A study protocol of stillbirth in need of a PI.

12 Mar

One reasonable cause of unexplained and unexpected fetal death is occlusion of umbilical cord blood flow. Not all potential causes of umbilical cord occlusion would necessarily be evident at delivery. I submitted a study to NIH that aimed to discover the incidence in fetal death of two such “invisible” anatomic configurations. The two configurations are occult cord prolapse and functional short cord segment due to cord wrapping. 

The first is familiar from cases of fetal compromise in livebirths. The cord prolapse puts a loop of cord at two risks for occlusion: First is direct pressure between the presenting part and the uterine wall. The second is the risk of kinking if the loop becomes a “V”. The anatomy and physiology of this kinking is analogous to bending a straw or making a “V” in a soft hose to stop water flow.

The second configuration is less familiar but may account for the increased incidence of stillbirth with multiple cord wrappings. A medical student and I investigated this mechanism in vitro.  Based on our in vitro study, we found that the shorter the cord segment being twisted, the fewer degrees of twist (rotation) are needed to stop umbilical vein flow. A functional short segment occurs if a cord wrapping around the fetus begins close to the placental insertion. At least in vitro the cord wrapping around a pipe is sufficient to anchor the cord and prevent propagation of the twist along the wrapped portion, creating a functional short cord segment. Then that cord segment extending past the wrap is the critical length that determines the degree of torsion needed to stop flow in vitro. A rotation of as little as 180 degrees applied to a few centimeters of free cord will stop flow. In vivo, the rotation would be applied by the turning of the fetus. 

 Both a functional short segment and an occult cord prolapse might not be evident after the delivery. Multiple cord wrappings or tight nuchal cord may be indirect indicators of a risk of short fetal to placental segment. Placental evidence of obstructed fetal blood flow (fetal vascular malperfusion lesions) likewise may be indirect evidence of obstructed umbilical blood flow.

            The NIH reviewers of the grant did not have significant criticism of the hypothesis, per se, but rather to the fact that I had no preliminary data. The radiologist on the study confirmed that the equipment we had would be able to image the whole cord and its relationships. However, the at-risk cord configurations had not been demonstrated in an actual case. A further valid criticism was that I had been unable to find a collaborator in fetal maternal medicine. I did obtain IRB approval for the study. The study also had a questionnaire that would provide a more systematic clinical history of immediate postmortem events. The catch 22 is that to get preliminary data requires funding, but funding requires preliminary data. One possible strategy would be to order an MRI before delivery as an extension of the autopsy with minimal risk to the mother. I have no idea if medical insurance would cover the cost of the MRI.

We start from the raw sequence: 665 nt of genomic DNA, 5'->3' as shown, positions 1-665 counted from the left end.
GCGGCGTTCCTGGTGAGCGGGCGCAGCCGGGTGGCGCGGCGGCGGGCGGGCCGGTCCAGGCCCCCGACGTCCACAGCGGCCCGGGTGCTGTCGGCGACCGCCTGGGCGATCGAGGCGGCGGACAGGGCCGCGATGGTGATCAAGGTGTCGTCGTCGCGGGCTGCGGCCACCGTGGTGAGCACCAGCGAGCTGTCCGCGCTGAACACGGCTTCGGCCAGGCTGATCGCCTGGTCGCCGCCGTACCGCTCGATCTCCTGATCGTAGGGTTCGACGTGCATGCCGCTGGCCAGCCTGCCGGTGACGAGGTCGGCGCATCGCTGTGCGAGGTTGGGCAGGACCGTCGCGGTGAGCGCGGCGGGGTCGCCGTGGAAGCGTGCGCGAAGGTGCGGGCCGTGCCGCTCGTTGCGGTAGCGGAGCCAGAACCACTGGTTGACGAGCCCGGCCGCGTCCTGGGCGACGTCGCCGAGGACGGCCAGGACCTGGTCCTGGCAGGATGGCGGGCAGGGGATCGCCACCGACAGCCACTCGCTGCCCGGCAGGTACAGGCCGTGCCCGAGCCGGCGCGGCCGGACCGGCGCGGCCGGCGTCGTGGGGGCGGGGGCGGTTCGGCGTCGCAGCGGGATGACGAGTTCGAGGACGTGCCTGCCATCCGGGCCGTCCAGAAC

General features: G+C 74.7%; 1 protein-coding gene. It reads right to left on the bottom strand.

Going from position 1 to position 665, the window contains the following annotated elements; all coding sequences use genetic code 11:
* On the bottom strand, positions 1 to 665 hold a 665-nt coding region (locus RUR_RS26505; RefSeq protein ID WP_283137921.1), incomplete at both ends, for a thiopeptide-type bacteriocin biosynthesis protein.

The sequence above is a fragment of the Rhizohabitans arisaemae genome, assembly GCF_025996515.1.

I have retired and will not be pursuing this project. I want to offer this protocol to anyone who will pursue it. I think the PI on the study should be an obstetrician, not a pathologist. A careful clinical history and pathological study of the placenta and fetal autopsy are important, but not necessary components to gather the preliminary MRI data. A secondary benefit of the study is that the MRI would also provide a virtual postmortem exam of the fetus, which may show important quantifiable information about the redistribution of organ blood volumes, and heart dilatation. 

Note: references supporting this blog are in the NIH study protocol. The protocol is identified as SUMT (Stillbirth Umbilical cord MRI Tipping point study) in the list of pages on this site. (I can no longer add titles into the side boxes with my free version of WordPress)

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